Norweigan John Kristiansen says, "make mine Marvel" and puts his money where his mouth is. Kristiansen spent a lot of time and $20,000 to create his own Iron Man costume.
Two main materials constitute most of the Iron Man suit—fiberglass and ABS plastic. Both involve creating a mold of each part, but they are slightly different materials. Kristiansen said he used the fiberglass for areas where he wanted to get the best true-to-the-movie details and he needed the suit to support its own weight, like on the chest and upper legs. ABS, he said, can't be sculpted to such detail, but it is softer, so he used that for the hands and lower legs. For comic and sci-fi conventions, he has created a version of the suit that looks like it has sustained battle damage, which he achieved by using a torch and a Dremel tool to put bullet holes and scratch marks on his creation.Kristiansen's costume was so successful that Paramount Pictures hired him to promote the Iron Man DVD release in Europe. Kristiansen plans on using his $20,000 costume to raise money for charities and reach out to kids.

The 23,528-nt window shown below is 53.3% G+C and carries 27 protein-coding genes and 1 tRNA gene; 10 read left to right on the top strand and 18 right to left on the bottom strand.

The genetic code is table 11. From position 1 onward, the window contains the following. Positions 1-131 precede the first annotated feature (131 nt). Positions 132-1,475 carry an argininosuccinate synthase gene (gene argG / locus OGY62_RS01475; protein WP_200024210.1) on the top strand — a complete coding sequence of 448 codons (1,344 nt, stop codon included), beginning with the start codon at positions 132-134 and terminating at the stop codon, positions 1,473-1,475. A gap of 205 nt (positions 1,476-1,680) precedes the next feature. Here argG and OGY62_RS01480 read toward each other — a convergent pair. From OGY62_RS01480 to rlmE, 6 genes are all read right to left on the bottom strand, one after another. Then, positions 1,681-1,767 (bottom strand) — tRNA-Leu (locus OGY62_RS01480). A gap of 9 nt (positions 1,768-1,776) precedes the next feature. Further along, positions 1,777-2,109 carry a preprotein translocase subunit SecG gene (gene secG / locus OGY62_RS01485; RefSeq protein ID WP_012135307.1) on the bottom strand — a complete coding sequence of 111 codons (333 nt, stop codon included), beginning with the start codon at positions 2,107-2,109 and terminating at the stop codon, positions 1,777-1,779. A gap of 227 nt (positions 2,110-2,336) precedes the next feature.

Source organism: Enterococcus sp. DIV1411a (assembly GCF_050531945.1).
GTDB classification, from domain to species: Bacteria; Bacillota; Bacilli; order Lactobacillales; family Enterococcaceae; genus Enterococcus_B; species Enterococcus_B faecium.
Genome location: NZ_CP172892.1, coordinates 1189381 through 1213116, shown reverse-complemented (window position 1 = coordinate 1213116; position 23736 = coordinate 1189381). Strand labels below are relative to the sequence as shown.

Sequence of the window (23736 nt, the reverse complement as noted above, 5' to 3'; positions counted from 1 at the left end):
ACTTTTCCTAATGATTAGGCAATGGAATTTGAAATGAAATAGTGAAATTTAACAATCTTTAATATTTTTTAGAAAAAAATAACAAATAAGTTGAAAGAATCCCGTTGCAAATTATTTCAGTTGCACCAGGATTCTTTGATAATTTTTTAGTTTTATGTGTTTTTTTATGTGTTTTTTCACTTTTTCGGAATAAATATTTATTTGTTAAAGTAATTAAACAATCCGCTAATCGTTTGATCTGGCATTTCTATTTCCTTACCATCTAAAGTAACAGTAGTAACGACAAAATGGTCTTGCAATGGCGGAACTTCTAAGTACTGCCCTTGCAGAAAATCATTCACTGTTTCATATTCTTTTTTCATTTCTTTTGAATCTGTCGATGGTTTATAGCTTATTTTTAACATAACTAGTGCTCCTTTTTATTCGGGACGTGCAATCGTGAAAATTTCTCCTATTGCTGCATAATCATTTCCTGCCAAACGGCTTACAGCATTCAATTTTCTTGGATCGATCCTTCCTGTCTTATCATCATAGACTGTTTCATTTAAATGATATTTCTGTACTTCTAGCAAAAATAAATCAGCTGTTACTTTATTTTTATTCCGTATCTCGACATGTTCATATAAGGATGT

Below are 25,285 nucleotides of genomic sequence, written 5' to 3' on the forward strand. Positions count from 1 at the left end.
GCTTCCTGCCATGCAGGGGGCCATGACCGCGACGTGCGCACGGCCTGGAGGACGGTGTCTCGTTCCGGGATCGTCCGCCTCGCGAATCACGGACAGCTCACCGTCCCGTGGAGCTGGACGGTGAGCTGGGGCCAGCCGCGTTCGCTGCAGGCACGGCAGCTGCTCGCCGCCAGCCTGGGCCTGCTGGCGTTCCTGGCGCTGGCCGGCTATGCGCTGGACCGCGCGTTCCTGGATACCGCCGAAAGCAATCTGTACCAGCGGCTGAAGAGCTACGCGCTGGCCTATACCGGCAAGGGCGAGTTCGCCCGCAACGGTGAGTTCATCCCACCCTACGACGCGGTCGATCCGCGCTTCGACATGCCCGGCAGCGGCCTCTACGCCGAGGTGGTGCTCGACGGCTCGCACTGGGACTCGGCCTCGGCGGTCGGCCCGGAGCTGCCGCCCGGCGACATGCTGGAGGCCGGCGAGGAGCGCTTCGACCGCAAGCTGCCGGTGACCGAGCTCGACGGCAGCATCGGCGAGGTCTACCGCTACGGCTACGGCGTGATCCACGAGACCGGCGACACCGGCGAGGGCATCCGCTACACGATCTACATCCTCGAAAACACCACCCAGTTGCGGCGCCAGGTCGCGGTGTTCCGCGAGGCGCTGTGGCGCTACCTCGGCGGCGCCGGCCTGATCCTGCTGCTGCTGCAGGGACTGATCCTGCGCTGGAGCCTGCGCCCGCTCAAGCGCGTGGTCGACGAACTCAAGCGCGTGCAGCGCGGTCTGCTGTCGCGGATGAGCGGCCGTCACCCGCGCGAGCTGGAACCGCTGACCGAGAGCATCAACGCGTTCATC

These materials make movement much more difficult, Kristiansen said. He can only tolerate being inside the suit for about two hours, but won't break character—he'll tell his partner that he's "down to 60 percent power" if the heat or fixed posture of the costume start to give him muscle spasms.
According to Kristiansen , the Iron Man moviemakers often use a rubber suit for better mobility and then touch it up afterward with CGI. "We cannot hide behind effects," he says. "When we meet a crowd, they have to get the feeling that this is not a man dressed up as Iron Man, this is Iron Man." So despite the discomfort, it was worth it for him to use strong materials to make the costume look perfect. Not only that, but Kristiansen in his costume is pretty intimidating—where Robert Downey Jr., who plays Iron Man in the film, is around 5'9" or 5'10", Kristiansen is more than 6ft tall and 200 pounds.
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